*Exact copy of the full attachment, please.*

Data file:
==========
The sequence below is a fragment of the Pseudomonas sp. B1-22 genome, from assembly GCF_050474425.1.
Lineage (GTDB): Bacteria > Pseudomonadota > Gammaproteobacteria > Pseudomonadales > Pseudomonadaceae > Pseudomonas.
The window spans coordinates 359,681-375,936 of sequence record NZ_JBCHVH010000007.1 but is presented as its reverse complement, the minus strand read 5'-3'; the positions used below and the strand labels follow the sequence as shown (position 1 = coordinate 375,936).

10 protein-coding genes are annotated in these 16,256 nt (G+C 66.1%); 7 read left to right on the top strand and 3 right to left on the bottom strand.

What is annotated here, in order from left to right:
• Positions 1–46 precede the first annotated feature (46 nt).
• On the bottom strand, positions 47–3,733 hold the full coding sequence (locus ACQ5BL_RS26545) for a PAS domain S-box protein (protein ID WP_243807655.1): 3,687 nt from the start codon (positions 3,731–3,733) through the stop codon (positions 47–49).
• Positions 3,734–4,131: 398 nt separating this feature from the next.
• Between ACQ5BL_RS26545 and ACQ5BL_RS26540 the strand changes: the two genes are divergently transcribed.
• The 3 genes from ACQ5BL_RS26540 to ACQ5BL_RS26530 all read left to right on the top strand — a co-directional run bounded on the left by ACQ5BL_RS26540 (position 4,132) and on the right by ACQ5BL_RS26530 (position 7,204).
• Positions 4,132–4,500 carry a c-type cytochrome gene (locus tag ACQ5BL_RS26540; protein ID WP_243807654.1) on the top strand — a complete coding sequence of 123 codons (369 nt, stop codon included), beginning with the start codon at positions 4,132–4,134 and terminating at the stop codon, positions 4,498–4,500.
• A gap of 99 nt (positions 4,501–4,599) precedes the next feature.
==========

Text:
The sequence below is a fragment of the Pseudomonas sp. B1-22 genome, from assembly GCF_050474425.1.
Lineage (GTDB): Bacteria > Pseudomonadota > Gammaproteobacteria > Pseudomonadales > Pseudomonadaceae > Pseudomonas.
The window spans coordinates 359,681-375,936 of sequence record NZ_JBCHVH010000007.1 but is presented as its reverse complement, the minus strand read 5'-3'; the positions used below and the strand labels follow the sequence as shown (position 1 = coordinate 375,936).

10 protein-coding genes are annotated in these 16,256 nt (G+C 66.1%); 7 read left to right on the top strand and 3 right to left on the bottom strand.

What is annotated here, in order from left to right:
• Positions 1–46 precede the first annotated feature (46 nt).
• On the bottom strand, positions 47–3,733 hold the full coding sequence (locus ACQ5BL_RS26545) for a PAS domain S-box protein (protein ID WP_243807655.1): 3,687 nt from the start codon (positions 3,731–3,733) through the stop codon (positions 47–49).
• Positions 3,734–4,131: 398 nt separating this feature from the next.
• Between ACQ5BL_RS26545 and ACQ5BL_RS26540 the strand changes: the two genes are divergently transcribed.
• The 3 genes from ACQ5BL_RS26540 to ACQ5BL_RS26530 all read left to right on the top strand — a co-directional run bounded on the left by ACQ5BL_RS26540 (position 4,132) and on the right by ACQ5BL_RS26530 (position 7,204).
• Positions 4,132–4,500 carry a c-type cytochrome gene (locus tag ACQ5BL_RS26540; protein ID WP_243807654.1) on the top strand — a complete coding sequence of 123 codons (369 nt, stop codon included), beginning with the start codon at positions 4,132–4,134 and terminating at the stop codon, positions 4,498–4,500.
• A gap of 99 nt (positions 4,501–4,599) precedes the next feature.